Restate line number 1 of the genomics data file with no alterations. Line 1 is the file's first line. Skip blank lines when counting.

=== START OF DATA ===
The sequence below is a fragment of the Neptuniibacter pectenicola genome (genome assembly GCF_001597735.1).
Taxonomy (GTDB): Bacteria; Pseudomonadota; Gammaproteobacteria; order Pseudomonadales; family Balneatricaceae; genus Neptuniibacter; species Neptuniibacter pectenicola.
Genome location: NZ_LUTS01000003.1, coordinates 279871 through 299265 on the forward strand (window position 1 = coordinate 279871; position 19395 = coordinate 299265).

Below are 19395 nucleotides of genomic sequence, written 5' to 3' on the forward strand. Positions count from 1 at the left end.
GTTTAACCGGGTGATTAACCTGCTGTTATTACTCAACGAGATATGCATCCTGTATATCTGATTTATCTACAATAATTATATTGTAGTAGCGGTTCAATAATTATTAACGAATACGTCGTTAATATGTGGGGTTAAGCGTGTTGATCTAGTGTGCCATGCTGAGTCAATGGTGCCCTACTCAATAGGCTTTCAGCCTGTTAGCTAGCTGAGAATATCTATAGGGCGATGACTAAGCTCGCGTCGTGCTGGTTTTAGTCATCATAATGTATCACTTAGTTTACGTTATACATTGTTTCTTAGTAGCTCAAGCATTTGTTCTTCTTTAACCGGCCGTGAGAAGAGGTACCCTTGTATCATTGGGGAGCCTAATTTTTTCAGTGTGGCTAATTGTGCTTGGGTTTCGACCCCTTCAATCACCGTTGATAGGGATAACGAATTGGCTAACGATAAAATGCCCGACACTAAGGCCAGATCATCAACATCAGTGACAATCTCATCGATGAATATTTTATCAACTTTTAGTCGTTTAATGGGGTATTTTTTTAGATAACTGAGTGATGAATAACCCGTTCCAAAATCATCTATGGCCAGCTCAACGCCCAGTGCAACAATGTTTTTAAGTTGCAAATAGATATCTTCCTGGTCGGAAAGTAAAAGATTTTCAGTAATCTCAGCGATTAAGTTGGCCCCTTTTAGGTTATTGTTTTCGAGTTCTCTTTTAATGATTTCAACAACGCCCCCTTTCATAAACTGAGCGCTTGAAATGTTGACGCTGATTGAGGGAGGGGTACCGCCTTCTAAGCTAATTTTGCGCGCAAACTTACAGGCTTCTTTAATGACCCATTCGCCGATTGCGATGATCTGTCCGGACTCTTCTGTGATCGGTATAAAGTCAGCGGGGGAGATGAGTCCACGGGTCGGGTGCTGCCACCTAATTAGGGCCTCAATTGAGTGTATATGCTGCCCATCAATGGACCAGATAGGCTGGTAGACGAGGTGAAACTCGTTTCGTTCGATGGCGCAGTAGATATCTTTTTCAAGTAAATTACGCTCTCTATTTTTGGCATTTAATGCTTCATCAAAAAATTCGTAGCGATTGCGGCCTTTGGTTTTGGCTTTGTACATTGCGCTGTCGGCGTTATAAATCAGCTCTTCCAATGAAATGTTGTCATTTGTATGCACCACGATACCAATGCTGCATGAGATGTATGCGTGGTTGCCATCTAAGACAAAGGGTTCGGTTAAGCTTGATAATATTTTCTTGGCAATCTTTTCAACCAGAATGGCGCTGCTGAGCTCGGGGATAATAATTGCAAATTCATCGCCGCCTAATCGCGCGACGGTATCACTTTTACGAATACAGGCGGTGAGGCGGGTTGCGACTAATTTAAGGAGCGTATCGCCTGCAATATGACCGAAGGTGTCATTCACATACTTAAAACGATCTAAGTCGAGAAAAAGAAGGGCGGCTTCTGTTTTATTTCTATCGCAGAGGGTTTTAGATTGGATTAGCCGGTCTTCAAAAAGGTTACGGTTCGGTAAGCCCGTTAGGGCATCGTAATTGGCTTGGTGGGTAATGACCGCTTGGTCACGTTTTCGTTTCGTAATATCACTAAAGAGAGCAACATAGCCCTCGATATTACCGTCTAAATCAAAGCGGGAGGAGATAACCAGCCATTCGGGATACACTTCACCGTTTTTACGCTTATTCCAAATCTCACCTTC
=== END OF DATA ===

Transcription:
The sequence below is a fragment of the Neptuniibacter pectenicola genome (genome assembly GCF_001597735.1).